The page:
Joseph Gavino Nunez III

Grant Type

Dissertation Fieldwork Grant

Institutional Affiliation

Harvard U.

Grant number

Gr. 10337

Approve Date

April 13, 2022

Project Title

Nunez III, Joseph (Harvard U.) "Tohono O'odham Sovereignty: Settler Colonialism and Indigenous Rights to Cross-Border Mobility"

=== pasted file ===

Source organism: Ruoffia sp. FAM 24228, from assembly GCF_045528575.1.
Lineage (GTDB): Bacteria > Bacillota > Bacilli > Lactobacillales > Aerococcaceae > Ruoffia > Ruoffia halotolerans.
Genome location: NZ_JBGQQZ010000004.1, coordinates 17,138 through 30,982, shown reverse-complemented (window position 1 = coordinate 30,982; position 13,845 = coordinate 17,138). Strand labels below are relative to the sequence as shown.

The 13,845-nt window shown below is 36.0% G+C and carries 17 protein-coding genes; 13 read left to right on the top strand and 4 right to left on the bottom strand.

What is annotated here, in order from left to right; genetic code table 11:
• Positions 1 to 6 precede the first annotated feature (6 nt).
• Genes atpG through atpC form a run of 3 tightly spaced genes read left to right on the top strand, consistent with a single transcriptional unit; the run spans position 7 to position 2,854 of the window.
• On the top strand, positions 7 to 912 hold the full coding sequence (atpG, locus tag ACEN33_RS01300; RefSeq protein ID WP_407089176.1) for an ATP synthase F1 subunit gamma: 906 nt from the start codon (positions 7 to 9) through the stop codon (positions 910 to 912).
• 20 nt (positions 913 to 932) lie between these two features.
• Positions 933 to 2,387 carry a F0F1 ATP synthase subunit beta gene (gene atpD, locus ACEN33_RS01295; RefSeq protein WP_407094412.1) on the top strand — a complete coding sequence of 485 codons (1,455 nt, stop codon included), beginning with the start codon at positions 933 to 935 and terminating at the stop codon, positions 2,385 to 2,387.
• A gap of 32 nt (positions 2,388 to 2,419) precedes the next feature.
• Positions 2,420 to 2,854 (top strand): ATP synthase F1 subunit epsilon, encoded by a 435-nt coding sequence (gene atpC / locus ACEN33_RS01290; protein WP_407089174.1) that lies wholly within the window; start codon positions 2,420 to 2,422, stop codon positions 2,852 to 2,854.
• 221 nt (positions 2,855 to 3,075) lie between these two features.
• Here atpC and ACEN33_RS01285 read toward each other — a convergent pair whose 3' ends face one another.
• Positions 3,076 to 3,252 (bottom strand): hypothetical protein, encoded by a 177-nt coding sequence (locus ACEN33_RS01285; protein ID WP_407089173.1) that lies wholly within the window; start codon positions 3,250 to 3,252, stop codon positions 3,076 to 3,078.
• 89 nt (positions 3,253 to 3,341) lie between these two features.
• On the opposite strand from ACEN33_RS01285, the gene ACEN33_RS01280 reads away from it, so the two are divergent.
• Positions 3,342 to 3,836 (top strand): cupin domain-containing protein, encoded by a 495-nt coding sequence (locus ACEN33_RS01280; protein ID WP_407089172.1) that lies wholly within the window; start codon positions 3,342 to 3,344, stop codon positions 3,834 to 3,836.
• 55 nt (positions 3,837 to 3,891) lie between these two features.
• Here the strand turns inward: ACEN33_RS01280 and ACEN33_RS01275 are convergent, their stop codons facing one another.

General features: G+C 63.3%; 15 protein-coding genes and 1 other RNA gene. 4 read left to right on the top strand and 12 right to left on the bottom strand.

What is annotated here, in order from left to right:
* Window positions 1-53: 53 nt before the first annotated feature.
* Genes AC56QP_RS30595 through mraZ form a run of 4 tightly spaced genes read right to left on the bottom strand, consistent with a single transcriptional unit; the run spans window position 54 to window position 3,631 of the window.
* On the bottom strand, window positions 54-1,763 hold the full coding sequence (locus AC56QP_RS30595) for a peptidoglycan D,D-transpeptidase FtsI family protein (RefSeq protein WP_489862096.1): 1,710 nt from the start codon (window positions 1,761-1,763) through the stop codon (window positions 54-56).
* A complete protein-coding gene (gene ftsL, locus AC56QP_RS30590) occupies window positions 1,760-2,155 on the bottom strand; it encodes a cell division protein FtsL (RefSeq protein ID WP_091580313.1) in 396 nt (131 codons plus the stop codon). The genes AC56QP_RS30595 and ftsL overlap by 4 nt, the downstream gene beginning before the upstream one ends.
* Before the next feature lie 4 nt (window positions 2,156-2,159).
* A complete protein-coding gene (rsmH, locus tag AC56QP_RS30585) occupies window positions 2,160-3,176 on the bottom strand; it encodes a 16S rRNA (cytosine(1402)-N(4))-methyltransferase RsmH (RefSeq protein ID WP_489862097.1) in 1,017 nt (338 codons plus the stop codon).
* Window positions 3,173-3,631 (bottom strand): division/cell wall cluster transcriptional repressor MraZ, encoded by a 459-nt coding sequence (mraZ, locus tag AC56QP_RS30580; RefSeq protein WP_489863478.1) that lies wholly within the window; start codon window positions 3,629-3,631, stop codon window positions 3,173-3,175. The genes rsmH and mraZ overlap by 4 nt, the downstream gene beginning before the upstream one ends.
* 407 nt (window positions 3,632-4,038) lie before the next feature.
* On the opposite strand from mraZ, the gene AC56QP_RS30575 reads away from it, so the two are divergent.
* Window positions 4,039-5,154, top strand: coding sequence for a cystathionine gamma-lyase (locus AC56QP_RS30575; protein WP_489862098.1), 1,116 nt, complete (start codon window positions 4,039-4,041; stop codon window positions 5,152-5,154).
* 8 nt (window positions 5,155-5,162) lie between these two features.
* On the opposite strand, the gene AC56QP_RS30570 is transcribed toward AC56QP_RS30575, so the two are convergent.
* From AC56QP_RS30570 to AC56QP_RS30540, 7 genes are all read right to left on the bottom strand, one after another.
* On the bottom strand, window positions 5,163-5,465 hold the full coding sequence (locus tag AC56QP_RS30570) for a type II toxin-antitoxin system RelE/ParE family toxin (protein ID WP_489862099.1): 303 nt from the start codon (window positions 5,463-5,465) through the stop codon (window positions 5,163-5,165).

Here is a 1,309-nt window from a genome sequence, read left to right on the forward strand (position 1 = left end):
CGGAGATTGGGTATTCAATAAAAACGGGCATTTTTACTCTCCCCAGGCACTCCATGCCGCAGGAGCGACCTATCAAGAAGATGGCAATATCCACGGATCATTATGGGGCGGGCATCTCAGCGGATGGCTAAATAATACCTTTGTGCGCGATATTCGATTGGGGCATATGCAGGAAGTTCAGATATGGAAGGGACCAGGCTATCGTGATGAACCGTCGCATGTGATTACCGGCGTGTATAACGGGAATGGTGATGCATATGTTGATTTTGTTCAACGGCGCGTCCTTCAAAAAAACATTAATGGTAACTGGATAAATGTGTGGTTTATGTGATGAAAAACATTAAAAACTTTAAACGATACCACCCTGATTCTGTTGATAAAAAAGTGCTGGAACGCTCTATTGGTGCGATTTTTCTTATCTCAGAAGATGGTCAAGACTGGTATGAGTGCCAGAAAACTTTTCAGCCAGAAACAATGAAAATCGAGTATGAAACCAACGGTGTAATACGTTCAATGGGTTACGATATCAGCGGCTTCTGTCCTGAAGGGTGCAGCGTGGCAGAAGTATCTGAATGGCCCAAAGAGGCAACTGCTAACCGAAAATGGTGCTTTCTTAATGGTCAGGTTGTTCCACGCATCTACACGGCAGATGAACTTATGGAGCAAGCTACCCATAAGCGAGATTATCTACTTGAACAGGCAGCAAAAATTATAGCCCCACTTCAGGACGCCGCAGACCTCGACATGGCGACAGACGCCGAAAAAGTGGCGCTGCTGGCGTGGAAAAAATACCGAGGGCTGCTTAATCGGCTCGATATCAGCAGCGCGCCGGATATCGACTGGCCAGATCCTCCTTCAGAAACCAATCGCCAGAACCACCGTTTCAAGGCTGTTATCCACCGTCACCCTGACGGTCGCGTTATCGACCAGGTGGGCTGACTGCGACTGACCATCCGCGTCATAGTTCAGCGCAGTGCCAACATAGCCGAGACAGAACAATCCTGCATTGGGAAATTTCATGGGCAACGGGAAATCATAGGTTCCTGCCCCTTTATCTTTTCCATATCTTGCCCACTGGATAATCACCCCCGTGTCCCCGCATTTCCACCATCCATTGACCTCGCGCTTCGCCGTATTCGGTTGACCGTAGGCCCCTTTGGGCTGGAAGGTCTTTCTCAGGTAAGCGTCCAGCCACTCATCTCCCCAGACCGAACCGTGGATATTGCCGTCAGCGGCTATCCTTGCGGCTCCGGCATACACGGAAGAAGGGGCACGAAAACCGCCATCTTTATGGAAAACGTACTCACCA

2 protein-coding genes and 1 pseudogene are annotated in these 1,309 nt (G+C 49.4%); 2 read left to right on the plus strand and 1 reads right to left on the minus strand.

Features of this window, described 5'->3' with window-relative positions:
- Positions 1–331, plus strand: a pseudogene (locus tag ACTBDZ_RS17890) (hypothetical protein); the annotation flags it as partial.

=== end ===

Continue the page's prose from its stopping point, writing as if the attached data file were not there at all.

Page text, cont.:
In March of 2019, the Tohono O’odham Tribal council agreed to U.S. Border and Custom Enforcement’s plan to construct Integrated Fixed Towers (IFTs) across sixty-two miles of reservation land buttressing Mexico. These towers are embedded with advance surveillance technologies operating twenty-four hours a day and seven days a week to detect items of interest and incursions at the U.S.-Mexico border, marking an entirely new form of state invasion over Native land. With more than two-thousand Tribal members residing in Mexico, questions about how IFTs will impact cross-border mobility, threaten sacred sites and retract the basic legal building blocks of Tohono O’odham sovereignty serves as the basis for a historically grounded ethnographic study on a militarized border infrastructure appearing on Indigenous land. Understanding this development through the framework of settler colonialism, an ongoing structure rather than a past historical event, provides a generative line of inquiry into how the United States derives its fundamental claims of legitimacy to assert plenary power over Tribal decisions. This research examines how the juridico-political and sociocultural implications of IFTs reshape Tohono O’odham assertions of rights to self-government and constitute new realities for cross-border Indigenous life.